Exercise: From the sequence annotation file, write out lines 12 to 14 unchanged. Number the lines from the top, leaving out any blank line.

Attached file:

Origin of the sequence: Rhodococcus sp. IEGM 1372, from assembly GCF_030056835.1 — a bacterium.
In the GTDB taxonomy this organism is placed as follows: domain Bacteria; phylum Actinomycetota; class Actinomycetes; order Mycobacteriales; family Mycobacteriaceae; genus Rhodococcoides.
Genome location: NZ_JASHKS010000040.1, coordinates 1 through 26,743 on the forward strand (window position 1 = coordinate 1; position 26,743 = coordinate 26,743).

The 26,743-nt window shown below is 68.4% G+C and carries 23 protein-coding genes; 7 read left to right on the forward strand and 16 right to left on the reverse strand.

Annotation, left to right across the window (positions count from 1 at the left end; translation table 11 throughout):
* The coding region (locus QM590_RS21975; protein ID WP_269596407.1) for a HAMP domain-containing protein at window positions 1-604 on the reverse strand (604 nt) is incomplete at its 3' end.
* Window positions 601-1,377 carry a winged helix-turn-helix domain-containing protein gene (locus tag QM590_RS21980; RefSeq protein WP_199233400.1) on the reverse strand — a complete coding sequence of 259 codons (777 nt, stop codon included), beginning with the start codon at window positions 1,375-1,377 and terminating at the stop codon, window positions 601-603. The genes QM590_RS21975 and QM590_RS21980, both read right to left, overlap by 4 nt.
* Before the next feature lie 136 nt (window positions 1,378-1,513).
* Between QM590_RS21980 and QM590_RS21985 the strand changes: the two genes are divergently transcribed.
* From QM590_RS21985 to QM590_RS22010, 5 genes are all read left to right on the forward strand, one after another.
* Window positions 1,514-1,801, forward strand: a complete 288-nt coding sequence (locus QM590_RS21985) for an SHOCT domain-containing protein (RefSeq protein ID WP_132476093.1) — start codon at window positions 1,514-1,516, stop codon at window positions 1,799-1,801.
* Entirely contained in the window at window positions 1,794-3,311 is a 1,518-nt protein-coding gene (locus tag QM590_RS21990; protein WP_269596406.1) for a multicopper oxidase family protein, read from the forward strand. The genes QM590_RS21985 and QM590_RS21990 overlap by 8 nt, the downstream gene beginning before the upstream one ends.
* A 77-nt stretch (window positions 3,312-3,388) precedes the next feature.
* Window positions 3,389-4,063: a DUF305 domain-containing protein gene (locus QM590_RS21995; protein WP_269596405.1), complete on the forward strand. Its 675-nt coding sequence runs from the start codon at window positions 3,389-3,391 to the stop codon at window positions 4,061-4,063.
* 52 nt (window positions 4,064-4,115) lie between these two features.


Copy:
* Entirely contained in the window at window positions 1,794-3,311 is a 1,518-nt protein-coding gene (locus tag QM590_RS21990; protein WP_269596406.1) for a multicopper oxidase family protein, read from the forward strand. The genes QM590_RS21985 and QM590_RS21990 overlap by 8 nt, the downstream gene beginning before the upstream one ends.
* A 77-nt stretch (window positions 3,312-3,388) precedes the next feature.
* Window positions 3,389-4,063: a DUF305 domain-containing protein gene (locus QM590_RS21995; protein WP_269596405.1), complete on the forward strand. Its 675-nt coding sequence runs from the start codon at window positions 3,389-3,391 to the stop codon at window positions 4,061-4,063.